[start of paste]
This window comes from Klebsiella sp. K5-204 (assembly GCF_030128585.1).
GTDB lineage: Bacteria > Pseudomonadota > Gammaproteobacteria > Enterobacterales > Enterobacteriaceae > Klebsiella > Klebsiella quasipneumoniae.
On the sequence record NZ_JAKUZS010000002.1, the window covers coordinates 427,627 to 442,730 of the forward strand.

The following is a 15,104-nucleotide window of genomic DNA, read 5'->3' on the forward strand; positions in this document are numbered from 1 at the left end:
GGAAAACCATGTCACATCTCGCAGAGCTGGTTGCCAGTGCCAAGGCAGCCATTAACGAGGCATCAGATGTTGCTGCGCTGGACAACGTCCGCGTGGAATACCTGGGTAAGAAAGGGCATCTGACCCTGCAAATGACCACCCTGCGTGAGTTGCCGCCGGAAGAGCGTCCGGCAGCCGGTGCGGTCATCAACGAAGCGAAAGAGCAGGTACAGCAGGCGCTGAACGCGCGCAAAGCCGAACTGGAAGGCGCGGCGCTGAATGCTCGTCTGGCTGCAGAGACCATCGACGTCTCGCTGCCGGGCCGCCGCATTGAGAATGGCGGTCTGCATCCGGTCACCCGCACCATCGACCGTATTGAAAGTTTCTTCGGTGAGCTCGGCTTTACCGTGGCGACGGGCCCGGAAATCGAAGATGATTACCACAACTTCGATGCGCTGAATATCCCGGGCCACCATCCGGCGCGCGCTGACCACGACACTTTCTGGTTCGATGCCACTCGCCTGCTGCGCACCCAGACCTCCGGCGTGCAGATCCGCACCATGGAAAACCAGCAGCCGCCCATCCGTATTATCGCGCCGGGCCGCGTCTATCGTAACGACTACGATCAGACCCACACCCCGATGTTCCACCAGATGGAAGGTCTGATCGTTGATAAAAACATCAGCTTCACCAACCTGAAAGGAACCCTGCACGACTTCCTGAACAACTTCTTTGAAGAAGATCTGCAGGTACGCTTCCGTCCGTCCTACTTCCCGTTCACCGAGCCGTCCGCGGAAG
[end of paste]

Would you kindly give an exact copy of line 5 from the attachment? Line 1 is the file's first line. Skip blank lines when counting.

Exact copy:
GGAAAACCATGTCACATCTCGCAGAGCTGGTTGCCAGTGCCAAGGCAGCCATTAACGAGGCATCAGATGTTGCTGCGCTGGACAACGTCCGCGTGGAATACCTGGGTAAGAAAGGGCATCTGACCCTGCAAATGACCACCCTGCGTGAGTTGCCGCCGGAAGAGCGTCCGGCAGCCGGTGCGGTCATCAACGAAGCGAAAGAGCAGGTACAGCAGGCGCTGAACGCGCGCAAAGCCGAACTGGAAGGCGCGGCGCTGAATGCTCGTCTGGCTGCAGAGACCATCGACGTCTCGCTGCCGGGCCGCCGCATTGAGAATGGCGGTCTGCATCCGGTCACCCGCACCATCGACCGTATTGAAAGTTTCTTCGGTGAGCTCGGCTTTACCGTGGCGACGGGCCCGGAAATCGAAGATGATTACCACAACTTCGATGCGCTGAATATCCCGGGCCACCATCCGGCGCGCGCTGACCACGACACTTTCTGGTTCGATGCCACTCGCCTGCTGCGCACCCAGACCTCCGGCGTGCAGATCCGCACCATGGAAAACCAGCAGCCGCCCATCCGTATTATCGCGCCGGGCCGCGTCTATCGTAACGACTACGATCAGACCCACACCCCGATGTTCCACCAGATGGAAGGTCTGATCGTTGATAAAAACATCAGCTTCACCAACCTGAAAGGAACCCTGCACGACTTCCTGAACAACTTCTTTGAAGAAGATCTGCAGGTACGCTTCCGTCCGTCCTACTTCCCGTTCACCGAGCCGTCCGCGGAAG